Recorded in 1974 under the auspices of a senior project at a small Quaker boarding school in Newtown, Pennsylvania, “Eternal Life” is the product of Shira Small’s four years away from the Wagner Projects in East Harlem. In Harlem, Small grew up imitating Ray Charles, the Temptations, Ella Fitzgerald—and Joni Mitchell. “When I was younger, I could do a great Joni Mitchell imitation,” Small remembered. “I used to really nail it.”
“Eternal Life” came together from a scribbling on a bathroom wall (“Change is life’s only constant factor”), a troubling remedial math class (“The line of time and the plane of now”), and inspiration from turbulent feelings rocking her friend group during the Vietnam era. Interviewed in 2006 by LA Weekly, Small herself noticed a difference between her lyrics and other songs of the day: “There’s lots of talk about how short life is. And [my song] is how life never stops, how big it is. I have a strong spiritual core, but not that really religious thing.” Her voice is brassy and confident, less delicate and lofty than many of her contemporaries. “That light, airy tone … you think they’re just hovering in La-La Land, but some of that stuff is kind of dark,” she mused.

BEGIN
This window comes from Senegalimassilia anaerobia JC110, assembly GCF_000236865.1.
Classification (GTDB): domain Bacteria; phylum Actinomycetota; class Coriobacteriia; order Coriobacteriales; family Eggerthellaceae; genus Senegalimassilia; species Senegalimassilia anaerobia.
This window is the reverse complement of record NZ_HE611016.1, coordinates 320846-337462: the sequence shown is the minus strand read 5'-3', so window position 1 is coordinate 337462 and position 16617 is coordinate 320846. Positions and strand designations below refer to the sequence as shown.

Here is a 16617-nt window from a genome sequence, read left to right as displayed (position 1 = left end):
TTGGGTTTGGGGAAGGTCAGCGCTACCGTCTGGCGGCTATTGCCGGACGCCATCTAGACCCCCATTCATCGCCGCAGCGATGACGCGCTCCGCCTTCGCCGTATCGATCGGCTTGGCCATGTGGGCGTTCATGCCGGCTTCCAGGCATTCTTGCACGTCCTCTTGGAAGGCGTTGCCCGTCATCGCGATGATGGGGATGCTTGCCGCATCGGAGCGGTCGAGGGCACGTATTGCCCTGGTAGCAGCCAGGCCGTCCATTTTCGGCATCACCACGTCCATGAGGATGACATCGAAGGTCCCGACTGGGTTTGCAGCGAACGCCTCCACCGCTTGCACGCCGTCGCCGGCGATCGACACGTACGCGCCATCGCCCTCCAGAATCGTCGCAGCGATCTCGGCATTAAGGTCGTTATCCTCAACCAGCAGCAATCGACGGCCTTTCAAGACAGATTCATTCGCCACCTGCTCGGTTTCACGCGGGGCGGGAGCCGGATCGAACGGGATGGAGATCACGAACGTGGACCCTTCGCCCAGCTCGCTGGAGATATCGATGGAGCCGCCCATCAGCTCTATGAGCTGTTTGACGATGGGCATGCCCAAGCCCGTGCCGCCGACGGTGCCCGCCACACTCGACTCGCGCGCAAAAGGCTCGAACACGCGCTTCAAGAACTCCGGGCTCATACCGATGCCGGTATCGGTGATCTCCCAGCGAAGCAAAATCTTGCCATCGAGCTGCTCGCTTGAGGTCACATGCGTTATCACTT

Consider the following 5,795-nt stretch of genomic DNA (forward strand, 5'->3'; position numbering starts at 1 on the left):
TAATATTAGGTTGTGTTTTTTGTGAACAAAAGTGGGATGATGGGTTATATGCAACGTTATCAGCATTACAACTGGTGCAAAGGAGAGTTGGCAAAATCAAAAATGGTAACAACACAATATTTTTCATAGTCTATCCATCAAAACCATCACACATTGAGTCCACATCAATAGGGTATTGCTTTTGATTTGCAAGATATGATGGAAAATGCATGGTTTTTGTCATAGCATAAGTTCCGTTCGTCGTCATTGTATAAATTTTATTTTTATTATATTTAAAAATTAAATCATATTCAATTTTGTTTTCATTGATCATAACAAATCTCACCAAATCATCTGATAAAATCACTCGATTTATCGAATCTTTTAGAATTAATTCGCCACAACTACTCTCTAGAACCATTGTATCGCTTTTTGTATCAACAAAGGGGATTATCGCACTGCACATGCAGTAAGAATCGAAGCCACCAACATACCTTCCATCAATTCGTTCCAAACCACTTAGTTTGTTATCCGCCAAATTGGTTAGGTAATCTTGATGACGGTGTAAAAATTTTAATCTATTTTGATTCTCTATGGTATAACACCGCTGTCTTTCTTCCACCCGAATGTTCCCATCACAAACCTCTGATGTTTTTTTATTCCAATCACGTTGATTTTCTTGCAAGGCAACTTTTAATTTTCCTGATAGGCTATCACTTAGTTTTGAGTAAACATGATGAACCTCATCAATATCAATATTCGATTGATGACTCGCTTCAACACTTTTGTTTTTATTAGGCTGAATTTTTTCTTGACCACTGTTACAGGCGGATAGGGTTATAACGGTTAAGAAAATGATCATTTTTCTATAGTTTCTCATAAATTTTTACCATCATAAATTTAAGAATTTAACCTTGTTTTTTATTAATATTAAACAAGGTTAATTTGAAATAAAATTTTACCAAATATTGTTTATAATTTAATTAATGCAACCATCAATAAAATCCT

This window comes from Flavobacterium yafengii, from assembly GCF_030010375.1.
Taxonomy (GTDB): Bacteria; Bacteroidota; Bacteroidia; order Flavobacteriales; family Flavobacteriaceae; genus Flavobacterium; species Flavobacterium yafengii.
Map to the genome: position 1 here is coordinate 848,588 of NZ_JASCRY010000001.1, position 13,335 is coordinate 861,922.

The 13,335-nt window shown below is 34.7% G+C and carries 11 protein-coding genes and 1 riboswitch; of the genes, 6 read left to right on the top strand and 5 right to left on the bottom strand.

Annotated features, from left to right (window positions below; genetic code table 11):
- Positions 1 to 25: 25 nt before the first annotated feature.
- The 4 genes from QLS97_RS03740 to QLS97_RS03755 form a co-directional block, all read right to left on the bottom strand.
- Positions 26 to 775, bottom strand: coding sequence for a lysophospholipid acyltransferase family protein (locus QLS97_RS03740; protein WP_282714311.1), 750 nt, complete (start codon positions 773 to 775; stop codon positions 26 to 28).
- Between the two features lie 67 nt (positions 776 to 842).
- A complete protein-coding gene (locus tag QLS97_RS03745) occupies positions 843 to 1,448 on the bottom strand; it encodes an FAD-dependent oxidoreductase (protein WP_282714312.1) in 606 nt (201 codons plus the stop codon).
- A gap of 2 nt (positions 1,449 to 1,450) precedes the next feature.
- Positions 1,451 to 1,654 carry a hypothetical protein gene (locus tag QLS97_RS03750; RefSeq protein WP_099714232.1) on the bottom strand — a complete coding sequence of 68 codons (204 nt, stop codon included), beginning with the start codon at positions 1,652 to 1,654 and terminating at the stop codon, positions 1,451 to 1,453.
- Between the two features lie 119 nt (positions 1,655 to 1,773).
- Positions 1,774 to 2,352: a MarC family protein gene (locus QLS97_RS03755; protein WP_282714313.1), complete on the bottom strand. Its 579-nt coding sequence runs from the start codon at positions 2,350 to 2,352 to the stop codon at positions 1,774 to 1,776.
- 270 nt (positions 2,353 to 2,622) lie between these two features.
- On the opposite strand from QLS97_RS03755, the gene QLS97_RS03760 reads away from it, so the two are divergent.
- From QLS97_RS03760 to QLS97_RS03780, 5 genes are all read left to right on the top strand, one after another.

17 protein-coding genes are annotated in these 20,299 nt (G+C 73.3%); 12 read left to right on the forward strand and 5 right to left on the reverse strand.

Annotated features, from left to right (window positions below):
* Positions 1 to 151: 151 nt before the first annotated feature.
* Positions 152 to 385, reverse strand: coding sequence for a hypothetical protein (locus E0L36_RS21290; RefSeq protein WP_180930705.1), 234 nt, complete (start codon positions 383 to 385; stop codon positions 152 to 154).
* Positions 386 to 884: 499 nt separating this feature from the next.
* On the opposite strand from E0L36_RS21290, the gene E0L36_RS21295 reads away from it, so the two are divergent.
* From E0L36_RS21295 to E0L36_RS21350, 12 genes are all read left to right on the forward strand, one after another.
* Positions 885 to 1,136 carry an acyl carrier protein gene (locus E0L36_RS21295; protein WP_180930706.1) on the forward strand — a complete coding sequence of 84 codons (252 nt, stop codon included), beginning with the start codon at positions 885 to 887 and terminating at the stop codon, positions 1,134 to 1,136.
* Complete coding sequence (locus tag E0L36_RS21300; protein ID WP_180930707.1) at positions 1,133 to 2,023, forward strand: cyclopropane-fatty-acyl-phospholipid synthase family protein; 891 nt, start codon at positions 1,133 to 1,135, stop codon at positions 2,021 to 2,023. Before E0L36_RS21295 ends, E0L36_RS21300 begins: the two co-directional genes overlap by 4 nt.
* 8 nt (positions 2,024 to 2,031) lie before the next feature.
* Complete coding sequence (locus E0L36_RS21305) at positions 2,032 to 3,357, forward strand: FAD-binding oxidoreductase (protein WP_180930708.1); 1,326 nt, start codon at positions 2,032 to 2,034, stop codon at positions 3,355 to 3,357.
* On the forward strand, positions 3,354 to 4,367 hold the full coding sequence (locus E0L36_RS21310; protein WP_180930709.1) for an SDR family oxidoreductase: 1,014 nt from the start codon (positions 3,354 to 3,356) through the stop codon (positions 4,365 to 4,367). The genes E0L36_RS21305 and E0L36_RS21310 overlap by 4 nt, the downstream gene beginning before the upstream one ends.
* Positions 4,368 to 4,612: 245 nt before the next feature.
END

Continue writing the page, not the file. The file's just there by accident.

Recognizing talent, her music teacher Lars Clutterham convinced her to record an album of original material as her senior project. The money to press the album was drummed up by pre-sales and a few generous parents, with all 500 copies distributed to students and faculty of Newton’s George School. The album’s other highlight, “Gimme Magic,” also made it to The Journey Of Persephone, a bizarre student musical performed by the school’s theater department.
It was her final performance, but that suited Small. “I was such a flotation device, going with every single flow. I would’ve self-destructed,” she said of any potential stardom.
–Ken Shipley, 2006